— Joan Scanlon, 2010
For more than 40 years, radical feminists have advocated androgyny — the abolition of gender — as the means of achieving “equality.” Radical feminism “sees gender not as an identity or personal choice but as a caste system designed for the perpetuation of male supremacy.” This is distinct from the so-called “Third Wave” feminist theory of Judith Butler, et al., but neither the radicals nor the postmodern disciples of Professor Butler are in favor of what most people would consider normal behavior.
Tobias “Tobi” Hill-Meyer, the boy who was raised by a lesbian feminist couple and grew up to become a transgender pornographer, is the tip of a large iceberg of evidence about what “feminist motherhood” produces.
Feminism condemns normal human behavior as “male privilege” and “tyranny” (Firestone), “patriarchal power” and “sexual repression” (Dworkin), “male sexual dominance” (MacKinnon), and “the systematic oppression of women” (Scanlon). Because of feminism’s hegemonic influence in academia, these ideas have become widely accepted on university campuses, and inevitably have begun influencing policy and curricula in public schools. Feminist ideas about “gender” are also influential in the entertainment industry and the news media, so that we see Bruce “Caitlyn” Jenner featured on the cover of Vanity Fair magazine and celebrated as Glamour magazine’s “Woman of the Year.”
The liberal media employ a rhetoric of “diversity” surrounding these issues, and activists exploit children to create a dishonest narrative about “victims of an anti-transgender backlash,” to deceive the public and distract parents from the bizarre agenda being promoted. Many people are understandably shocked by efforts to normalize “transgender” identity for children — parents like David and Hannah Edwards calling their son “her” — but what is in some ways even more radical is the obverse effect, i.e., stigmatizing normal behaviors. Expressions of ordinary beliefs that boys should act like boys are condemned as “bullying,” and the celebration of “gender non-conforming” children implies that parents who raise their sons and daughters normally areoppressing their children by forcing them to conform to an artificial “social construction.”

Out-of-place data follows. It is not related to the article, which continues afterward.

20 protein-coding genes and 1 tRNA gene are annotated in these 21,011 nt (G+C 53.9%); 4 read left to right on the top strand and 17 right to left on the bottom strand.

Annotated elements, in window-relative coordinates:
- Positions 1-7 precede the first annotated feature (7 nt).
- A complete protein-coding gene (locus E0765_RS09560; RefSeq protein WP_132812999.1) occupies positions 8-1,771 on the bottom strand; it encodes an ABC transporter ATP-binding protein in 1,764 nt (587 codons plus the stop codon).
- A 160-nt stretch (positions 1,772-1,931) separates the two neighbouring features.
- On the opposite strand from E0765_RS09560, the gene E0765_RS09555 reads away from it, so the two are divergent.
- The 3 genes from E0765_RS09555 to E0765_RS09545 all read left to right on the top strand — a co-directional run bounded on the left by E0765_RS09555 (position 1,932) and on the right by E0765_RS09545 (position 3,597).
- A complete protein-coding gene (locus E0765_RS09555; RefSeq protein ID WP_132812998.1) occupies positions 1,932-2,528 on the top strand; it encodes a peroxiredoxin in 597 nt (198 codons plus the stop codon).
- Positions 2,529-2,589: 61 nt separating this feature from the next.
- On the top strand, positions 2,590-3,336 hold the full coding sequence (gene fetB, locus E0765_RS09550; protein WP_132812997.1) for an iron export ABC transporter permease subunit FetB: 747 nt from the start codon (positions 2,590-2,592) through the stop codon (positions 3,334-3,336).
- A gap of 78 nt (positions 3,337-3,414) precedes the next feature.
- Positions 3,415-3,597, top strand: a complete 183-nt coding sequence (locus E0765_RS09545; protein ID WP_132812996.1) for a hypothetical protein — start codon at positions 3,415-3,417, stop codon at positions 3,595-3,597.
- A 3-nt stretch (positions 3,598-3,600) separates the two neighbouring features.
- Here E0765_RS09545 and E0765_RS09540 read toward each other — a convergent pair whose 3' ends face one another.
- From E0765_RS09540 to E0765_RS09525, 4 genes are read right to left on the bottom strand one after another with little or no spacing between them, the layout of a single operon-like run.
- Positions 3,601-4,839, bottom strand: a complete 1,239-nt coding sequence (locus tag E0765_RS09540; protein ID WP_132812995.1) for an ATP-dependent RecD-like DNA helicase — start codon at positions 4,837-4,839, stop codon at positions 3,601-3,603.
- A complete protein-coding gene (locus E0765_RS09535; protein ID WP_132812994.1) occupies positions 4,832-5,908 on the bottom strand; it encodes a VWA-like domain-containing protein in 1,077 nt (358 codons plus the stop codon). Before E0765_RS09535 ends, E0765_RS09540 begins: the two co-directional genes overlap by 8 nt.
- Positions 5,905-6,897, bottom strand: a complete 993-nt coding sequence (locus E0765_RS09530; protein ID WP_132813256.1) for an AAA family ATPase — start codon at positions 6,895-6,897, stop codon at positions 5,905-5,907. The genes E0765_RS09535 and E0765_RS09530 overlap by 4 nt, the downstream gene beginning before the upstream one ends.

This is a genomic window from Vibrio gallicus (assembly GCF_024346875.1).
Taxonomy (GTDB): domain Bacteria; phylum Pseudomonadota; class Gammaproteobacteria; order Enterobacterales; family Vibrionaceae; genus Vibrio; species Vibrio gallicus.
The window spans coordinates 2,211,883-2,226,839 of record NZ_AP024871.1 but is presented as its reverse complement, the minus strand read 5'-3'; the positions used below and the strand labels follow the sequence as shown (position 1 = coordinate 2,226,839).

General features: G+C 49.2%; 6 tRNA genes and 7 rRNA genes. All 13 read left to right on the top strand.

“The view that heterosexuality is a key site of male power is widely accepted within feminism. Within most feminist accounts, heterosexuality is seen not as an individual preference, something we are born like or gradually develop into, but as a socially constructed institution which structures and maintains male domination, in particular through the way it channels women into marriage and motherhood.”
— Diane Richardson, “Theorizing Heterosexuality,” inRethinking Sexuality (2000)